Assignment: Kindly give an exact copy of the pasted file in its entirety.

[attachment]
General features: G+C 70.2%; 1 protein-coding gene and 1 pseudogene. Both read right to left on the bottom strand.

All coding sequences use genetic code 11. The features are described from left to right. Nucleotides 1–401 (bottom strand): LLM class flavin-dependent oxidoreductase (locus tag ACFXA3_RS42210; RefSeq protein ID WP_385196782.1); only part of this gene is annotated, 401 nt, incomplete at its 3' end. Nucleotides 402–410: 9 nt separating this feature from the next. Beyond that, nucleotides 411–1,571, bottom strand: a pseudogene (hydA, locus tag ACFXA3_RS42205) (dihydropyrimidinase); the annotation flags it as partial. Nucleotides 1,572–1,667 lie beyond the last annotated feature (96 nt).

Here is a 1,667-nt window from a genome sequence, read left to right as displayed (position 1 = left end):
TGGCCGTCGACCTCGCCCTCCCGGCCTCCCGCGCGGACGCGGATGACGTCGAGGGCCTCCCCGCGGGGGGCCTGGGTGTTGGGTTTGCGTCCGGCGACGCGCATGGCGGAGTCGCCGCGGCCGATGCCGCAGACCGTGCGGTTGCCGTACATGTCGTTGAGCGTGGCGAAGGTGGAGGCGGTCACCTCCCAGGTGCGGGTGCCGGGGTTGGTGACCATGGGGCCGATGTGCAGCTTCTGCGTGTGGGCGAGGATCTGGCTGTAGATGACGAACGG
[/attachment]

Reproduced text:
General features: G+C 70.2%; 1 protein-coding gene and 1 pseudogene. Both read right to left on the bottom strand.

All coding sequences use genetic code 11. The features are described from left to right. Nucleotides 1–401 (bottom strand): LLM class flavin-dependent oxidoreductase (locus tag ACFXA3_RS42210; RefSeq protein ID WP_385196782.1); only part of this gene is annotated, 401 nt, incomplete at its 3' end. Nucleotides 402–410: 9 nt separating this feature from the next. Beyond that, nucleotides 411–1,571, bottom strand: a pseudogene (hydA, locus tag ACFXA3_RS42205) (dihydropyrimidinase); the annotation flags it as partial. Nucleotides 1,572–1,667 lie beyond the last annotated feature (96 nt).

Here is a 1,667-nt window from a genome sequence, read left to right as displayed (position 1 = left end):
TGGCCGTCGACCTCGCCCTCCCGGCCTCCCGCGCGGACGCGGATGACGTCGAGGGCCTCCCCGCGGGGGGCCTGGGTGTTGGGTTTGCGTCCGGCGACGCGCATGGCGGAGTCGCCGCGGCCGATGCCGCAGACCGTGCGGTTGCCGTACATGTCGTTGAGCGTGGCGAAGGTGGAGGCGGTCACCTCCCAGGTGCGGGTGCCGGGGTTGGTGACCATGGGGCCGATGTGCAGCTTCTGCGTGTGGGCGAGGATCTGGCTGTAGATGACGAACGG